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Organic food isn't actually any better for you, and it's way more expensive

Organic food isn't actually any better for you, and it's way more expensive

Posting in Food

Researchers look at over 200 studies of the health benefits behind organic food, and find that there aren't really any.

A common mantra of the organic food movement is that food grown in a healthy way is healthier for you. Well, it turns out that might not actually be the case.

A new study out of Stanford University compared organic fruits and vegetables with their conventionally grown counter parts for nutrients. They found that the expensive, organic goods were no more nutritious than their lowly conventional brothers and sisters. The same researchers came to the same conclusion about meats - no obvious health advantages.

The press release sums up the study's methodology:

For their study, the researchers sifted through thousands of papers and identified 237 of the most relevant to analyze. Those included 17 studies (six of which were randomized clinical trials) of populations consuming organic and conventional diets, and 223 studies that compared either the nutrient levels or the bacterial, fungal or pesticide contamination of various products (fruits, vegetables, grains, meats, milk, poultry, and eggs) grown organically and conventionally. There were no long-term studies of health outcomes of people consuming organic versus conventionally produced food; the duration of the studies involving human subjects ranged from two days to two years.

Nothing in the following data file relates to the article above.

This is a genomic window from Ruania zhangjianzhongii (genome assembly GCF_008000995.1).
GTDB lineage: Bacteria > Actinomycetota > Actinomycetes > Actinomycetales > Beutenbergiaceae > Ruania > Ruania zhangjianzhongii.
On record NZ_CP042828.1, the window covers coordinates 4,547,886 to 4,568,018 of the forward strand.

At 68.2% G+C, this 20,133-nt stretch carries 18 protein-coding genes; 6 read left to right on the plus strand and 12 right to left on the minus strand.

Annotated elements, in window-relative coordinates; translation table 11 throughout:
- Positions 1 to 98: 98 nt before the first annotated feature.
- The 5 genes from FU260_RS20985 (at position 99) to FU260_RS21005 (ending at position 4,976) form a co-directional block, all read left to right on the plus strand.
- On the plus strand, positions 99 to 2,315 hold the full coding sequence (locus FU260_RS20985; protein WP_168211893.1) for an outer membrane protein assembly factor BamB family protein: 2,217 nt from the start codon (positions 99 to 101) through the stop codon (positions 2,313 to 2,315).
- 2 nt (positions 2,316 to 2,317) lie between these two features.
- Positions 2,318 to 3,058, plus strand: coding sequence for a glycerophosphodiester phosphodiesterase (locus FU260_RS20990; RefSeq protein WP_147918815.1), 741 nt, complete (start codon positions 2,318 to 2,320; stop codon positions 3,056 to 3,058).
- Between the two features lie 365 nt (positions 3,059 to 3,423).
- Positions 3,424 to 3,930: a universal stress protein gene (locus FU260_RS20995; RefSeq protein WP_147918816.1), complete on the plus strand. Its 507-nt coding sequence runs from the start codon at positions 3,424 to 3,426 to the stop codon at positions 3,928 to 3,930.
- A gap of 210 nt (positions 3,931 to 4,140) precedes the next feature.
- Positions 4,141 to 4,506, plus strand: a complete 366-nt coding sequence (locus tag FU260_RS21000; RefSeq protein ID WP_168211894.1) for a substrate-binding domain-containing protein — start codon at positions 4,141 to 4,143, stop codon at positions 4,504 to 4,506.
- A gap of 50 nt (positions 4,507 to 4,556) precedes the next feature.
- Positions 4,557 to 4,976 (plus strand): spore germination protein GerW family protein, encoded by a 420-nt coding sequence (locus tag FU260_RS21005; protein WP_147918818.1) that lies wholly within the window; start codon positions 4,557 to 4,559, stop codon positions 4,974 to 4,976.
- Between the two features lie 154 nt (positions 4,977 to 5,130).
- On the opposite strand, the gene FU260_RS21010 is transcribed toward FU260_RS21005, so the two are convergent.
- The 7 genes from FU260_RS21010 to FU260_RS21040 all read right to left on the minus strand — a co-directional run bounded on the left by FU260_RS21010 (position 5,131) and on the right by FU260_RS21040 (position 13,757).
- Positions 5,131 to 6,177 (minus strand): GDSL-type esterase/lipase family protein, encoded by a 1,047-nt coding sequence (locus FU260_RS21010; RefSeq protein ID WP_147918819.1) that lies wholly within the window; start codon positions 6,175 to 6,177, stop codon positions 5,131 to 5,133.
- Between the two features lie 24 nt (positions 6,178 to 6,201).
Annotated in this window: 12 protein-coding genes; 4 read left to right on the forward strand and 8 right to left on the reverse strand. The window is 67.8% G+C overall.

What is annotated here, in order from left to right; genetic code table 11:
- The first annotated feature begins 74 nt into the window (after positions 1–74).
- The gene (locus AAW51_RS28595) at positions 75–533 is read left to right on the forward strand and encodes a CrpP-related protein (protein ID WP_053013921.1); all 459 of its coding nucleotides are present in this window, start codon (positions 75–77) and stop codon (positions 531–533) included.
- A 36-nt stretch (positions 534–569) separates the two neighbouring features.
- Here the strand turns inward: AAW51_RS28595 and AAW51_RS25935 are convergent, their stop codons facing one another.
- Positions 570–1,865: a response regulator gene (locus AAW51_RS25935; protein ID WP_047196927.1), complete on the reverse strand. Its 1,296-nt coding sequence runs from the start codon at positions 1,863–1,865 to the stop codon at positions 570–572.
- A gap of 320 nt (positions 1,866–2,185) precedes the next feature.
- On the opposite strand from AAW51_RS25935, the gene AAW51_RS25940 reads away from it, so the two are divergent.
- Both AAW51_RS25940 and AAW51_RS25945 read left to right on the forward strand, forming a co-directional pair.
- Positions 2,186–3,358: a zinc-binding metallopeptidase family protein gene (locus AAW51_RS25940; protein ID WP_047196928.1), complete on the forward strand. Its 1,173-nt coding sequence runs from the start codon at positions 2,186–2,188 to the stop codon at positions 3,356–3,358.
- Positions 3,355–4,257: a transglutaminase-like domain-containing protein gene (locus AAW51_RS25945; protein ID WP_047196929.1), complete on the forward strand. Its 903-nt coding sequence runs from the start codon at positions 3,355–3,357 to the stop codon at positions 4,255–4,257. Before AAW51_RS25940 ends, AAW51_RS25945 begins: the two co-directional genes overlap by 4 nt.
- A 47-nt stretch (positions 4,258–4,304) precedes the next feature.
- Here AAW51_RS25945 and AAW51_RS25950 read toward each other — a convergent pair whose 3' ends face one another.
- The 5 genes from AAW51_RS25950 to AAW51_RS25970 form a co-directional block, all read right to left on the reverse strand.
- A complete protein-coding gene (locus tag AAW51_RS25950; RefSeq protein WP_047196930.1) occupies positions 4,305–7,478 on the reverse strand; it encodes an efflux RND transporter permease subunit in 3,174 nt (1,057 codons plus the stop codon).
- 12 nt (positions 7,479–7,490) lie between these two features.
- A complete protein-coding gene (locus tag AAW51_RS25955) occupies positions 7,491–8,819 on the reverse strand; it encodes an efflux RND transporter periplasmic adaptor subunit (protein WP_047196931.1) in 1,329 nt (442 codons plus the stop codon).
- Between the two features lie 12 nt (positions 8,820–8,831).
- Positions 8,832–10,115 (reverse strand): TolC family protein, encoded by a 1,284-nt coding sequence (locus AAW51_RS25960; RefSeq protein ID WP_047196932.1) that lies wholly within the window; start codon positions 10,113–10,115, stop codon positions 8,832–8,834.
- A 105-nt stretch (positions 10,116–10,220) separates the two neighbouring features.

Aside from phosphorous, no other nutrient was more prevalent in organic foods than in conventionally grown products. While the study did find higher levels of pesticides on non-orgnanic goodies, they were always within health regulations, and below dangerous levels.

If you're surprised by the results, so were the study authors. The New York Times reports:

“When we began this project, we thought that there would likely be some findings that would support the superiority of organics over conventional food,” said Dr. Dena Bravata, a senior affiliate with Stanford’s Center for Health Policy and the senior author of the paper, which appears in Tuesday’s issue of the Annals of Internal Medicine. “I think we were definitely surprised.”

And, before you write this study off as an attack on organic funded by big factory farm machines (which certainly exist) this study was entirely funded internally. No outside funding pushed the study either way.

These results probably won't impact the sale of organic food in the United States, which has grown quickly in the last few years. Since 2010, the Organic Trade Association estimates that sales of organic food has increased 12 percent, to $12.4 billion. And not everyone buys organic for the health benefits. Some people choose the green sticker for social or economic reasons. Others simply think the food tastes better. But if you're buying it solely for health reasons, your money is probably better spent elsewhere.

Via: Eurekalert

Image: Mike Coghlan

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Rose Eveleth

Contributing Editor

Contributing Editor Rose Eveleth is a freelance writer, producer and designer based in Brooklyn, New York. Her work has appeared in Scientific American, OnEarth, Discover, New York Times, Story Collider and Radiolab. She holds degrees from the University of California, San Diego and New York University. Follow her on Twitter. Disclosure